You can sign up by clicking the banner below:
Stock CFDs vs Stocks: The Key Differences
Apart from what we have already described above, there are more key differences between buying stock CFDs vs stocks. In this section, we will examine the advantages and disadvantages of trading stock CFDs.
Advantages of Stock CFD Trading
Let's look at the advantages of trading stock CFDs vs stocks. CFDs can be traded both long and short, moreover, you are not required to deliver the underlying asset in the event of a short sale. This feature of CFDs allows traders to speculate on both rising and falling markets, which is a big selling point for CFDs.
For example, if a piece of news is released which you think will negatively affect the share price of Company A, you can open a short position using CFDs. If you are correct and Company A's share price falls, you will profit from this downward price movement.
Furthermore, in the UK, CFDs are exempt from stamp duty, however, all profits are subject to capital gains tax.
Disadvantages of Stock CFD Trading
It's time to look at the disadvantages of trading stock CFDs vs stocks. Trading CFDs using leverage can be a useful tool, as discussed above. However, because when trading on leverage, the broker is effectively lending you the capital to open a larger position, a leveraged CFD trade incurs an interest charge if left open overnight.
This fee is known as the "swap" fee. It is normally based on the full market value of the open position and the rate will be set by your broker. The swap fees charged by Admirals can be viewed in the Contract Specification section of our website.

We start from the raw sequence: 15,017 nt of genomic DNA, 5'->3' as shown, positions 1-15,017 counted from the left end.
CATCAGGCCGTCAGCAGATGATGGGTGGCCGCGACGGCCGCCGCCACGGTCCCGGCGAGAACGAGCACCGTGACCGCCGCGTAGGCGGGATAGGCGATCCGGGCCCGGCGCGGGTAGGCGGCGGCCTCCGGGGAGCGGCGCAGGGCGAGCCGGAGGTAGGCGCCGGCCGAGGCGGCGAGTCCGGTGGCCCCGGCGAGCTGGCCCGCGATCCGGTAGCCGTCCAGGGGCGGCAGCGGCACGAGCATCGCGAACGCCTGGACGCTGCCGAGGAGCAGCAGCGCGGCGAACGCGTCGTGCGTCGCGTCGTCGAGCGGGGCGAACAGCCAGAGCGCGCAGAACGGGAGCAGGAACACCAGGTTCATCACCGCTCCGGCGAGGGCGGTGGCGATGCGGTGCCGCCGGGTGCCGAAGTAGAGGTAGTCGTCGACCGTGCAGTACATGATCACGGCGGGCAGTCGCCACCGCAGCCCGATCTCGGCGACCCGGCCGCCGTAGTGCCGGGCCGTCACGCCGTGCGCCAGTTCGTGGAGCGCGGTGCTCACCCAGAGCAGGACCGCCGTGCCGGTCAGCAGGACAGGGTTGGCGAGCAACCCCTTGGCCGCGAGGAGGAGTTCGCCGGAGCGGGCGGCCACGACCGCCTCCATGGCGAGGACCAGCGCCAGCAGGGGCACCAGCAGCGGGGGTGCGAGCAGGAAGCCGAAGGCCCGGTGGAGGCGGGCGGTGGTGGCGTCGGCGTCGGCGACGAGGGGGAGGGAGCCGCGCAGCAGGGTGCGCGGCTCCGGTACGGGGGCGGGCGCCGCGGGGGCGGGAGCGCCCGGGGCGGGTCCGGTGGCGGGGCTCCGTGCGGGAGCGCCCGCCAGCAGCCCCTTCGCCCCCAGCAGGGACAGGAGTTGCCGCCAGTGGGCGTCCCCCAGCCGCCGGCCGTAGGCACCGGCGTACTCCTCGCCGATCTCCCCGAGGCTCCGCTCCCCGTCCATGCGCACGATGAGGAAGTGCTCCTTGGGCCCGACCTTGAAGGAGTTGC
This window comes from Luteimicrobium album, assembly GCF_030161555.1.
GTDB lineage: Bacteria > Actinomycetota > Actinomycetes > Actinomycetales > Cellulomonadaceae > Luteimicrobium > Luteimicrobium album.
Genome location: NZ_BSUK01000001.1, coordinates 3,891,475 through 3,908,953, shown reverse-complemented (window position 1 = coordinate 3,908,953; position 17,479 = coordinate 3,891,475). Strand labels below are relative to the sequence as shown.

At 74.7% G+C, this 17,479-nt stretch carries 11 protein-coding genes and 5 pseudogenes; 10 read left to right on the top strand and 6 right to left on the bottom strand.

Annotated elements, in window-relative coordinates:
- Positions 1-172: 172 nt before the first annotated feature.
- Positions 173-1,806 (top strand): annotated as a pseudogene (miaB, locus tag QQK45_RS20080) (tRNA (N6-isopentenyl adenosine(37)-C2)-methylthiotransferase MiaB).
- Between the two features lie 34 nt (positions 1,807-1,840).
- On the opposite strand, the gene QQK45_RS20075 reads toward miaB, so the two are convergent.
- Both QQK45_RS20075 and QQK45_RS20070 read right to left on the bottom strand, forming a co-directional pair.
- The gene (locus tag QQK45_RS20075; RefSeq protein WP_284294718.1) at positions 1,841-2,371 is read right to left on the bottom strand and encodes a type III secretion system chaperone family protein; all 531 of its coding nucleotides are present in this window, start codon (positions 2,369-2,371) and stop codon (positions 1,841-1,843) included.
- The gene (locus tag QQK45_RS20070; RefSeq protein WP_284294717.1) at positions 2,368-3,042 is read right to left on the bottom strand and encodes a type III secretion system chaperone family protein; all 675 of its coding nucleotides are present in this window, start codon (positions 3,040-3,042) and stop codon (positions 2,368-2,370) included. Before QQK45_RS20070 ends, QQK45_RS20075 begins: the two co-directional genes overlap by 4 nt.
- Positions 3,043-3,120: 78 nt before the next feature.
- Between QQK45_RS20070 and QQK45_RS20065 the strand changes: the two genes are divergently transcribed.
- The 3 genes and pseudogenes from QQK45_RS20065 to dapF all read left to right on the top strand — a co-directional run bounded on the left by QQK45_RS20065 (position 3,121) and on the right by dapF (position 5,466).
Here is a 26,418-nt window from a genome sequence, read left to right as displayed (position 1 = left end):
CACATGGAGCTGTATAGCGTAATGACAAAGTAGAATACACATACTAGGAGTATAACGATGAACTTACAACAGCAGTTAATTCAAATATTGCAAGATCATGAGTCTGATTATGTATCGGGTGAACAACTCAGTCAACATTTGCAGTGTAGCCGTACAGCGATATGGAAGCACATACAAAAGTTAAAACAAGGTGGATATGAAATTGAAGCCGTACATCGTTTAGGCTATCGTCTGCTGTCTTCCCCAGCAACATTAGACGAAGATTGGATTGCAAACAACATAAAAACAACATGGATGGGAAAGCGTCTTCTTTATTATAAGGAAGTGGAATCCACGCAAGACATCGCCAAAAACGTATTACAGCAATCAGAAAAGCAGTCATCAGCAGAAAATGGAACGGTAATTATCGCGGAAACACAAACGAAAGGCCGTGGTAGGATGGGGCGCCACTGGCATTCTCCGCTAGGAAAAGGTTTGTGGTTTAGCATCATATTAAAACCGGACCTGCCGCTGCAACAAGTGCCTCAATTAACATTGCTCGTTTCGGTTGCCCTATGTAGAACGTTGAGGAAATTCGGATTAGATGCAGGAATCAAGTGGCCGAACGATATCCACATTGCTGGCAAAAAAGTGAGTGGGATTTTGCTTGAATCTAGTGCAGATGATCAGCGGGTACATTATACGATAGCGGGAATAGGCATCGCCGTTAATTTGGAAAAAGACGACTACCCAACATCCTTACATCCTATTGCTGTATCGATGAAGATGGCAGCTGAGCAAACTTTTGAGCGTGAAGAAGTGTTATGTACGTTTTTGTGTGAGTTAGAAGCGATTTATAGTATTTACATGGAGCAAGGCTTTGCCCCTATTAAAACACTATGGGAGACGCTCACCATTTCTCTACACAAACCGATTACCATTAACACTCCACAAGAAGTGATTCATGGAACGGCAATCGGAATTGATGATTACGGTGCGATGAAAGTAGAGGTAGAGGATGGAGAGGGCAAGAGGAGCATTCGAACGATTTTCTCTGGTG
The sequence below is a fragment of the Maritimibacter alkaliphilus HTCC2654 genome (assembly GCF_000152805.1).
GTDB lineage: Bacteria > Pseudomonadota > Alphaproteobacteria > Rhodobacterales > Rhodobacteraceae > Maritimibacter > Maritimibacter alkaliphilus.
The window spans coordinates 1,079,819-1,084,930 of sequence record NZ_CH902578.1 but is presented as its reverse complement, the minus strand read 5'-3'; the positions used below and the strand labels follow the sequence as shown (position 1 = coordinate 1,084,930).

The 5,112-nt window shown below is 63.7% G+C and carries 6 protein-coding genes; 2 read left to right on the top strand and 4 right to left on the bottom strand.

Naturally, if you were to buy shares using your own capital, you would not be exposed to this charge. This means that if you are looking to buy shares to hold onto them for a longer period of time, doing so via CFDs will end up incurring a lot of fees.
The other main disadvantage of trading stock CFDs comes as a result of not actually owning the underlying company shares. Company shareholders usually enjoy additional rights, such as voting rights when the company is making key decisions. Trading stock CFDs means that a trader will not benefit from this right as they are not a shareholder.
Difference Between Trading CFD and Investing: Are CFDs a Good Investment?
When considering CFDs vs stocks, many people ask, "Are CFDs a good investment?". The short answer to this question is no. Most traders do not consider CFDs for long term investment. Because CFDs are volatile and incur high fees if held for long periods of time, traders usually consider them as short term trading instruments.
If we are considering whether CFDs vs stocks are better for investing, we can say that due to the disadvantages of CFDs mentioned above, many traders consider stocks more suited for long term investments.
Hopefully, after reading this article, you have a better idea as to the key differences between trading CFDs vs stocks. The advantages and disadvantages of CFDs, when compared with buying shares, are also key points for traders to remember.
There is no definitive answer as to which of these financial instruments is better, as it depends on each trader’s individual profile and purpose as to which instrument will be better suited to them.
Trade Stock CFDs With Admirals